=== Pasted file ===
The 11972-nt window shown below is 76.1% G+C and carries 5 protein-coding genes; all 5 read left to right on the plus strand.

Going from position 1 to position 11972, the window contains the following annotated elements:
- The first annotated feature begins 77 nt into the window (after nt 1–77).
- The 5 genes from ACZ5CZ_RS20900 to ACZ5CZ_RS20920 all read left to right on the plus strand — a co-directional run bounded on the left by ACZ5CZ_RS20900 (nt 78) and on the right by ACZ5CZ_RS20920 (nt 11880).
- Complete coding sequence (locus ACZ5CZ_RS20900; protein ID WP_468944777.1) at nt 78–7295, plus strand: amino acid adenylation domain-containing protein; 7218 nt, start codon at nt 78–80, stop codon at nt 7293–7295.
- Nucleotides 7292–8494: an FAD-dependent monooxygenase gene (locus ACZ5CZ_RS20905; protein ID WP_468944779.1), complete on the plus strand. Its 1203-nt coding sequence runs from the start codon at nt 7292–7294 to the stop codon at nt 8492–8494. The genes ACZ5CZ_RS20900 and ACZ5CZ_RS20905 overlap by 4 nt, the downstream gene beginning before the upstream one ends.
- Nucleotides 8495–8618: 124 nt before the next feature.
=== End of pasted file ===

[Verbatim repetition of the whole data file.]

The 11972-nt window shown below is 76.1% G+C and carries 5 protein-coding genes; all 5 read left to right on the plus strand.

Going from position 1 to position 11972, the window contains the following annotated elements:
- The first annotated feature begins 77 nt into the window (after nt 1–77).
- The 5 genes from ACZ5CZ_RS20900 to ACZ5CZ_RS20920 all read left to right on the plus strand — a co-directional run bounded on the left by ACZ5CZ_RS20900 (nt 78) and on the right by ACZ5CZ_RS20920 (nt 11880).
- Complete coding sequence (locus ACZ5CZ_RS20900; protein ID WP_468944777.1) at nt 78–7295, plus strand: amino acid adenylation domain-containing protein; 7218 nt, start codon at nt 78–80, stop codon at nt 7293–7295.
- Nucleotides 7292–8494: an FAD-dependent monooxygenase gene (locus ACZ5CZ_RS20905; protein ID WP_468944779.1), complete on the plus strand. Its 1203-nt coding sequence runs from the start codon at nt 7292–7294 to the stop codon at nt 8492–8494. The genes ACZ5CZ_RS20900 and ACZ5CZ_RS20905 overlap by 4 nt, the downstream gene beginning before the upstream one ends.
- Nucleotides 8495–8618: 124 nt before the next feature.